How do you stay motivated?
My children motivate me, it’s a mutual motivation, really. If I can do it, they know they can do it too. I motivate them and they motivate me. Everything I do is for them.

In an ideal world, where do you see yourself in 10 years?
I would love to work for the Internal Revenue Service or any agency performing audits, data analytics or investigative research. Analytics and numbers are a passion of mine. I’m very focused and detail oriented. In fact, I’m a member of the PTA at my kid’s school. I’m currently treasurer and last year was the secretary. Being involved in the PTA means you’re dealing with numbers. I’m involved in fundraising events and the preparation of reports. Last year, I was able to put together a soccer program for the kids at the school.

“There is no cut off age for getting an education. You never stop learning.” —Gabriela Pelaez-Benitez

What advice would you give to others, who may think that going to college is out of their reach?
The advice I would offer is that there is no cut off age for getting an education. You never stop learning. We learn every day. I always tell my kids, you are your own limitation. Life is competitive, and for anything there are requirements, but don’t let that stop you. Use your time wisely. If you’re not pursuing an education then volunteer. You can learn so much by volunteering and interacting with others.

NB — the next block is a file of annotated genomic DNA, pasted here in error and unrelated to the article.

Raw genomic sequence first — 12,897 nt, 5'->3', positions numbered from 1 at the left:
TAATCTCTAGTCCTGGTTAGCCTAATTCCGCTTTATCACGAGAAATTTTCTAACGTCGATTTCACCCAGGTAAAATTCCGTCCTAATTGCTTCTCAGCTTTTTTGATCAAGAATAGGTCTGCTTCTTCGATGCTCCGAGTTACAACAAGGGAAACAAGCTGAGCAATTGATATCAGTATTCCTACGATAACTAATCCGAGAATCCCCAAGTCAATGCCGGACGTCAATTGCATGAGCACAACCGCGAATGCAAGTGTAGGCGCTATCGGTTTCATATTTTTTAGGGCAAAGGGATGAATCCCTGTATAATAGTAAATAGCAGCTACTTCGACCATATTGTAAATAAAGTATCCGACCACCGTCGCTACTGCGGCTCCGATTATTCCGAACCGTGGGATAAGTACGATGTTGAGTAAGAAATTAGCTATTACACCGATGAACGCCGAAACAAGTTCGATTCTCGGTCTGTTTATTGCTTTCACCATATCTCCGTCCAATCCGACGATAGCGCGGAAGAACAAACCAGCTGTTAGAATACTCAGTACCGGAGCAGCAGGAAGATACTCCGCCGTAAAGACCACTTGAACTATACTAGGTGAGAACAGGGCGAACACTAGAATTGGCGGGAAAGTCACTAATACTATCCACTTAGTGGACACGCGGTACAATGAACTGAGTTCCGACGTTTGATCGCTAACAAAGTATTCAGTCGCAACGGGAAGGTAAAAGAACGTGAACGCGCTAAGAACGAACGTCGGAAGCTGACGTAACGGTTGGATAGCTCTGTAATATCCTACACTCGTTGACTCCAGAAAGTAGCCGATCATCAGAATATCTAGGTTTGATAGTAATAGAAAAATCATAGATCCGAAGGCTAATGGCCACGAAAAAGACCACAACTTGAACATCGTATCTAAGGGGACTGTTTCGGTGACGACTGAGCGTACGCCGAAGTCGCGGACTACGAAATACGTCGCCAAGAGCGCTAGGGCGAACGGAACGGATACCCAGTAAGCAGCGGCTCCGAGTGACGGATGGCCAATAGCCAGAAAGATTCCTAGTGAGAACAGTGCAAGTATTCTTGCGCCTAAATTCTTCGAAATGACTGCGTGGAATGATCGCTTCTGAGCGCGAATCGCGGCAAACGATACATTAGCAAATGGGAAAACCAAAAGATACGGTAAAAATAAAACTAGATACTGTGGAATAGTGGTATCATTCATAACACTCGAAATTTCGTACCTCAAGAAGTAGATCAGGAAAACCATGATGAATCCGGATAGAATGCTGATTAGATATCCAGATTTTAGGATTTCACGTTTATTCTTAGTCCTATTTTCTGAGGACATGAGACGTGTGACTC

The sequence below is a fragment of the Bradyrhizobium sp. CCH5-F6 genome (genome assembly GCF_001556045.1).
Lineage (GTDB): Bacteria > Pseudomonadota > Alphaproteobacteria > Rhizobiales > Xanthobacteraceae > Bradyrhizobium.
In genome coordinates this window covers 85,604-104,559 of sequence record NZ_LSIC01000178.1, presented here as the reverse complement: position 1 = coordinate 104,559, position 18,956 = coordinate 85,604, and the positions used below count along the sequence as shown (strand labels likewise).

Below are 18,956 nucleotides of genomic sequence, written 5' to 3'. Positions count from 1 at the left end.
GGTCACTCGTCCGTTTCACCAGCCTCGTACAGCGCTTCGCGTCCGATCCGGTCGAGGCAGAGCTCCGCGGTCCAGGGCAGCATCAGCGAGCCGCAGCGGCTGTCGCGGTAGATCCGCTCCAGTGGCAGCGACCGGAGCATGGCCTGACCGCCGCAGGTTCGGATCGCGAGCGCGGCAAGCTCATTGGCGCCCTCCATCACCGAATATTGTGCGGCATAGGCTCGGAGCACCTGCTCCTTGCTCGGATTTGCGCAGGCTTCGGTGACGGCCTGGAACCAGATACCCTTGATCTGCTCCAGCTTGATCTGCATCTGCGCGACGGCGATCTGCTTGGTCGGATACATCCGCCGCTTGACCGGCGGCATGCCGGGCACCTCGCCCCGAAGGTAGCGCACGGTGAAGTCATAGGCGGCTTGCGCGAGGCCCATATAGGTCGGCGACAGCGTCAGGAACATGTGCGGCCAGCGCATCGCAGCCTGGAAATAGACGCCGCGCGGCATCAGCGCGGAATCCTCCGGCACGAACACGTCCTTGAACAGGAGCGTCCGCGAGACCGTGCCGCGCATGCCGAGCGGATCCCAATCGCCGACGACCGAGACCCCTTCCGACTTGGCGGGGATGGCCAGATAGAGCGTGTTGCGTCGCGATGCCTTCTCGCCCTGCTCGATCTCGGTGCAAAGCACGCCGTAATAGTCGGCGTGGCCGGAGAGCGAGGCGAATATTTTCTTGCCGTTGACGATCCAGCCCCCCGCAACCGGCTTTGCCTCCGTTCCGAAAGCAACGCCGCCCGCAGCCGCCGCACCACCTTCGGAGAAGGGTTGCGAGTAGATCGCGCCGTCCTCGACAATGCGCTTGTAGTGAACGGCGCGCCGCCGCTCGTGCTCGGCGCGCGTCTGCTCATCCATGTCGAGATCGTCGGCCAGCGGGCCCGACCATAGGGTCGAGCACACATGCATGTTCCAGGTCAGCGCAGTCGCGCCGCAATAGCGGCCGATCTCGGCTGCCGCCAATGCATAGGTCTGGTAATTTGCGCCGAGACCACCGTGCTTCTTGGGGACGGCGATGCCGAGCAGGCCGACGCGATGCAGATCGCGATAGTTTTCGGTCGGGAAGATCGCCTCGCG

What do you hope your kids learn from you?
I hope they learn resiliency. I want them to always be hopeful, humble, friendly, and kind. I want them to care for and respect others.

“To me, John Jay College means an awakening. It has opened my eyes and made me more analytical, objective, and caring.” —Gabriela Pelaez-Benitez

Finish this sentence for me: Without John Jay…
Without John Jay I wouldn’t be as aware of the many social injustices in the world. To me, John Jay College means an awakening. It has opened my eyes and made me more analytical, objective, and caring. At this College I’ve learned how to research, to think outside the box, and to consider every side of a story. I’ve learned about foreign affairs. I’ve learned about Latinx history, human rights, and why there is poverty in different parts of the world. John Jay has opened my eyes to how big the world is and how I can help. It has paved the way for my dreams to become a reality.